The session on Textiles in Syriac Manuscripts is hosted by co-discussants Georgios Boudalis (Museum of Byzantine Culture, Thessaloniki), Aaron Butts (Catholic University of America), and Thelma K. Thomas (NYU Institute of Fine Arts).
The video explores a Syriac New Testament (Peshitta) manuscript from the Lake Van region (today SE Turkey) likely dating to the 12th century, now in the collection of Chapin Library, Williams College (Codex Mss. 037). The co-discussants’ research suggest that the book’s textile pastedown and binding (sewing, endbands, spine lining, covering) may have been added by an Armenian binder in the early 17th century when the book was rebound. Co-discussants explore the origins of the block printed cotton pastedown, which is similar to early modern printed cotton from Gujarat, but may have been produced in the Lake Van region where the manuscript was originally scribed and bound centuries earlier. This evidence, bound within the book’s covers, may offer important information about the production of printed textiles in this region. The manuscript contains an Arabic ‘renewal’ note from this 17th-century period of rebinding, indicating it was re-consecrated in a religious ceremony at the Church of Our Lady in Siirt (Turkey). The origins of early codex are discussed – particularly the adaptation of textile technology to bind early books, sew the endbands, and incorporate textiles into the structural aspects of the book. Comparative examples of Byzantine, Georgian, Armenian bindings contextualize the production of the Williams Syriac manuscript. Co-discussants demonstrate how the manuscript bears witness to a life lived for centuries within the rich multicultural and interreligious milieu of the Tur Abdin (today SE Turkey, bordering Syria and Iraq) in which Muslims and a broad range of Christian communities lived intertwined lives, with the inevitable result that the objects that survive from this place and time are a testament to a shared cultural experience.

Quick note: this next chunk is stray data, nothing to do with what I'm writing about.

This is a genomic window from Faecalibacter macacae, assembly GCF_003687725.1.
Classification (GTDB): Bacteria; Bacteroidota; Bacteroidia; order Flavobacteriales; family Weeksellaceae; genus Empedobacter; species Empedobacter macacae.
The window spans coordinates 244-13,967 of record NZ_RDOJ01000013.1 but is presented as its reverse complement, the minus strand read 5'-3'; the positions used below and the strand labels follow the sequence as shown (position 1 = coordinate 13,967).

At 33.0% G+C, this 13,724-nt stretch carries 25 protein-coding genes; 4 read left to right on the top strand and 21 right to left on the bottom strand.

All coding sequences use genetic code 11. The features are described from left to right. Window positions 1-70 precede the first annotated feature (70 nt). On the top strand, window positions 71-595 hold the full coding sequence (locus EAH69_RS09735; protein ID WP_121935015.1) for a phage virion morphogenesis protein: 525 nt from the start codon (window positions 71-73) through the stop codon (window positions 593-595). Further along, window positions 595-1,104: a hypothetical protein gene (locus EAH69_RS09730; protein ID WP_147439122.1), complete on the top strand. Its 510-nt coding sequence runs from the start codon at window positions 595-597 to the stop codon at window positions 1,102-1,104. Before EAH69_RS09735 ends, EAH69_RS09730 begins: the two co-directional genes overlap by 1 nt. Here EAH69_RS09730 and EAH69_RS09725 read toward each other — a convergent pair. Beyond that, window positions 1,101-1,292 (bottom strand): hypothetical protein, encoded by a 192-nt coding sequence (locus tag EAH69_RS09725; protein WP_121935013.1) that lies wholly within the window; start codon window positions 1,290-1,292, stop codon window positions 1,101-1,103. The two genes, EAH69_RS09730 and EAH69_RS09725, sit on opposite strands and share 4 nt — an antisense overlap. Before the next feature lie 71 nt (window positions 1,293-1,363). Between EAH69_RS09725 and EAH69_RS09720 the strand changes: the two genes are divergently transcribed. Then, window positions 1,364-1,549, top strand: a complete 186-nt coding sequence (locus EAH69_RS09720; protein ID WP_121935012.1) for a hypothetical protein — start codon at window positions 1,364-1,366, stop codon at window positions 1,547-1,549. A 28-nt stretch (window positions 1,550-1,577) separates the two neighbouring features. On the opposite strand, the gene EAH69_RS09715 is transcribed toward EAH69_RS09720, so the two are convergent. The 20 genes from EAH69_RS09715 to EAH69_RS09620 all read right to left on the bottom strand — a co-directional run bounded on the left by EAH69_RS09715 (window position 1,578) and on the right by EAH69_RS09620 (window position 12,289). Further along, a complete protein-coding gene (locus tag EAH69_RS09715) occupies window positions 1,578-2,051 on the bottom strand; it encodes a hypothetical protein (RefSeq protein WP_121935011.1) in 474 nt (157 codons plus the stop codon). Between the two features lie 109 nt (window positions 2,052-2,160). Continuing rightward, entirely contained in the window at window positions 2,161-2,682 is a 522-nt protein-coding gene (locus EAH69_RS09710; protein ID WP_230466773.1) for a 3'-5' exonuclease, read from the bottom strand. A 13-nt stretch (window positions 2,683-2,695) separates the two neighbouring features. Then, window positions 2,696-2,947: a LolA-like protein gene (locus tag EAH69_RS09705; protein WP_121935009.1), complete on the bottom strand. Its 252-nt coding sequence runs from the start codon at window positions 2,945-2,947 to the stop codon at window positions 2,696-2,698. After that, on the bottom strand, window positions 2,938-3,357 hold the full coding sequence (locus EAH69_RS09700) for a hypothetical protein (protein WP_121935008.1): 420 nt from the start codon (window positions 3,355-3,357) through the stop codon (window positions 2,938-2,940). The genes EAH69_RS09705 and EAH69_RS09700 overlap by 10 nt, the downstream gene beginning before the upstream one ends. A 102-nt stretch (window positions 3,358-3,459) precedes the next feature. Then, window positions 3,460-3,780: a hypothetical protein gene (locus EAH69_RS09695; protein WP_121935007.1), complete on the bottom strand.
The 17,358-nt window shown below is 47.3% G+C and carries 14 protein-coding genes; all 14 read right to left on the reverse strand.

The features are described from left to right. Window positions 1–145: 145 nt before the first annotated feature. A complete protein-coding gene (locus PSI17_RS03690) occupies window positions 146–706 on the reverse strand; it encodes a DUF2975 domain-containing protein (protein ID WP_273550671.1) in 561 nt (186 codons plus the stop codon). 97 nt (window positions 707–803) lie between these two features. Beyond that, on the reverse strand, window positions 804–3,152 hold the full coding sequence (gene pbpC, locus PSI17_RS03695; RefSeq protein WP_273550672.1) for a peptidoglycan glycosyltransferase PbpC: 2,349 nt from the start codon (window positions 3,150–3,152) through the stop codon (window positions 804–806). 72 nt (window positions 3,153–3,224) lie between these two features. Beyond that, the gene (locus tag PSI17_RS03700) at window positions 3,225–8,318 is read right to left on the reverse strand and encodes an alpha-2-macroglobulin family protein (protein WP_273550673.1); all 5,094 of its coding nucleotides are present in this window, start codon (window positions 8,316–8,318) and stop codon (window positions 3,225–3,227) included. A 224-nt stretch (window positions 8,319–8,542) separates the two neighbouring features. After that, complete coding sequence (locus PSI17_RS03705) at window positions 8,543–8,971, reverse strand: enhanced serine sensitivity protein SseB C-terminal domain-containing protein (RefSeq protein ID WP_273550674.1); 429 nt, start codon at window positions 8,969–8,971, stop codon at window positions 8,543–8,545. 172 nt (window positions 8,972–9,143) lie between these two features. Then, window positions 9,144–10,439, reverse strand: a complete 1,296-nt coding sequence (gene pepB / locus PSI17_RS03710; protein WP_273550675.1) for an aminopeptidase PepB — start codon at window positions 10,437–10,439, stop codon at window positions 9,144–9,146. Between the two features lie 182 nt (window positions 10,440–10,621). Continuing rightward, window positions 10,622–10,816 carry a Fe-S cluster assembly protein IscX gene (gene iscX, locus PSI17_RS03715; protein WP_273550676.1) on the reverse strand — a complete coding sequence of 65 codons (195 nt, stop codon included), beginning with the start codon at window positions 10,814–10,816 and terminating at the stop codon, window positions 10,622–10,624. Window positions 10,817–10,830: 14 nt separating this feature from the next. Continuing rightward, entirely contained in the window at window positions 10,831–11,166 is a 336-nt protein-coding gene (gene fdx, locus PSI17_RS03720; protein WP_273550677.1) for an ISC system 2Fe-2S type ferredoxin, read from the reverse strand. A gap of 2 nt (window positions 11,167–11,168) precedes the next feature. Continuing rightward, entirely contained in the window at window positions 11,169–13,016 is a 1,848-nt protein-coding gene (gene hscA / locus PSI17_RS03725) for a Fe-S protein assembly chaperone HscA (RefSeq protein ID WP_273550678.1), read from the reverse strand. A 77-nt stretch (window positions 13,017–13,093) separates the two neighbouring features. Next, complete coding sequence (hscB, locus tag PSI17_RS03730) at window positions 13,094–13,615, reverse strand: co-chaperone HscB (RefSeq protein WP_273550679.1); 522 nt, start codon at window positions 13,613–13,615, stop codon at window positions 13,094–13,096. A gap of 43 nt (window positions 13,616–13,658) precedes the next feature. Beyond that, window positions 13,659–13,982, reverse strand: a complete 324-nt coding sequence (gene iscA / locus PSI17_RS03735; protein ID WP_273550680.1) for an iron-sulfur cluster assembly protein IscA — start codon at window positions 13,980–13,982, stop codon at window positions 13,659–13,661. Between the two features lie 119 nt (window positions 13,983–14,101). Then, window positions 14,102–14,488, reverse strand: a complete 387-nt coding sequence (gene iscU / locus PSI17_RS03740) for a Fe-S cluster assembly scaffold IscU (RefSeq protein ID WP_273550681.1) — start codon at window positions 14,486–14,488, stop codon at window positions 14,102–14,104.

This research was supported by consultation with past and present textiles curators from the Victoria & Albert Museum – Rosemary Crill, Jennifer Wearden, Clare Browne – as well as Philip Sykas (Manchester Metropolitan University), and Ruth Barnes (Yale University Art Gallery). The BSR thanks Williams College and Chapin Library Special Collections librarian Anne Peale for sharing images and information on this case study.
The contents of this pre-workshop video were discussed by panelists during the workshop on June 2-3.